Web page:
clock menu more-arrow no yes mobile

Filed under:

Desert Bus comes to VR at long last

Eight brain-congealing hours of driving non-excitement get taken to the next level

Dinosaur Games/Gearbox Software
Owen S. Good is a longtime veteran of video games writing, well known for his coverage of sports and racing games.

Jesus H. Christ, Desert Bus is coming to virtual reality.

A VR edition of the epochally awful, intentionally mind-numbing minigame from the unreleased Penn & Teller’s Smoke & Mirrors 21 years ago has a listing on Steam. The game supports the HTC Vive and Oculus Rift headsets, plus motion controllers and gamepads (partial support).

From four screenshots shown, it looks like the game has been remastered with new graphics. But the gameplay is still the same: Drive a bus from Tucson, Ariz. to Las Vegas, in real-time (eight hours), fighting its misaligned steering the whole way.

If you can’t keep the bus on the road, and it wrecks, it is towed back to its originating city in real time where the player must start over. Each completed trip awards one (1) point. Reaching the destination results in an offer to drive back, for another trip that earns another (1) point. Importantly, the user may not pause the game. That means if you want that high score, you better have an empty milk jug sitting next to your seat.

Desert Bus VR promises new interactive features. The biggest is multiplayer. Oh yes, you can share the misery of the long haul with three friends, who may “sit, wave, and even throw wads of paper at the driver,” according to the description.

Drivers in VR may open the bus door when stopped at a bus station, tap the “fully-interactive air freshener” to release its scent, and honk the bus’ horn. The radio also carries “a variety of engaging radio programs” featuring Penn Jillette, the illusionist/actor and one-half of the game’s namesake.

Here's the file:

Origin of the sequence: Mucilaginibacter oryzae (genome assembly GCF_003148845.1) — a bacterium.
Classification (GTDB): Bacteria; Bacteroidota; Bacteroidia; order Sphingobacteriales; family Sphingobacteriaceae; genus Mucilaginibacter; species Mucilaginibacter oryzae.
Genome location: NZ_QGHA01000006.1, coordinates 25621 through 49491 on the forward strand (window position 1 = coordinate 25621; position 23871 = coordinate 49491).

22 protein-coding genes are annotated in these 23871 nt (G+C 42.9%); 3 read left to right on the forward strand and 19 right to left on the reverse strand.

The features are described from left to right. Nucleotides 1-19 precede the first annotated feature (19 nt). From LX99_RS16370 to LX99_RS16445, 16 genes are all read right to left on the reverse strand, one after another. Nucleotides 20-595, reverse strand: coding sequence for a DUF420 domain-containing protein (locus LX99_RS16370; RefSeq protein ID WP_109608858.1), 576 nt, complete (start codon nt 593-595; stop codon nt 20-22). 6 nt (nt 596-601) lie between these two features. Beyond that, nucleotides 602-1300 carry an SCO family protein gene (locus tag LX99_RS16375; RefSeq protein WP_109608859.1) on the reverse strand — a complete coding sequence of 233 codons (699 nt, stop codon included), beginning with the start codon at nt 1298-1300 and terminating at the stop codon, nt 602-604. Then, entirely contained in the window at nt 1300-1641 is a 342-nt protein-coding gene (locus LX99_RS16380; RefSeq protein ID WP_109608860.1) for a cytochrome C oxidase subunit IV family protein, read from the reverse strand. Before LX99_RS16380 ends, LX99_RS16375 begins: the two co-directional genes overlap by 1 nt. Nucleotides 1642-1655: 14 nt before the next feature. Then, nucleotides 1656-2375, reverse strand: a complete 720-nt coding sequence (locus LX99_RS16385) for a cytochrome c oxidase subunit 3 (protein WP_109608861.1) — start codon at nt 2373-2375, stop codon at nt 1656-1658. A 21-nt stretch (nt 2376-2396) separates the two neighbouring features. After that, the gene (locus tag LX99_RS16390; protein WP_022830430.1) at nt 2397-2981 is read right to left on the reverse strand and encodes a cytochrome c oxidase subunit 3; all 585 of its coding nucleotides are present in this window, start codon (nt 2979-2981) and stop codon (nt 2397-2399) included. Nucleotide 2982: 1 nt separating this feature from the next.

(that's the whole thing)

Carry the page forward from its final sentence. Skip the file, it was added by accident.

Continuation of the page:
The launch follows Desert Bus for Hope 11, the week-long charity marathon that ended on Friday after raising more than $650,000 for the Child’s Play charity. One of the donation perks was choosing the launch date for Desert Bus VR, and other features. Those prerogatives were claimed by Robert “DoctorBobtastic” Nix, who selected Nov. 27 for the game’s launch, as it is his birthday.

Nix also chose the default driver signature of Desert Bus VR to be Bill “BWOS” Watt, as a tribute to the late member of Loading, Ready Run, which has put on the Desert Bus for Hope marathon every year since 2007. (In the original Desert Bus game, the driver’s name is JOCKO.)

The original Desert Bus was one of a series of satirical minigames in Penn & Teller’s Smoke & Mirrors, along with Mofo the Psychic Gorilla, Buzz Bombers and What’s Your Sign, in which the owner of the game was given the means to lure unsuspecting players into gullible, open-ended video game pranks. Desert Bus was intentionally designed to be as boring and unobjectionable as possible, coming in the mid-1990s during the moral panic over video game violence that gave rise to the Entertainment Software Ratings Board.

Though Smoke & Mirrors was never launched (it was planned for the Sega CD) a ROM of it made it to the wild years later, and ironic playthroughs of Desert Bus became A Thing. It later became the basis for Desert Bus For Hope, one of the oldest and most successful video gaming marathons for charity.

Desert Bus VR is developed by Dinosaur Games, and published by Gearbox Software.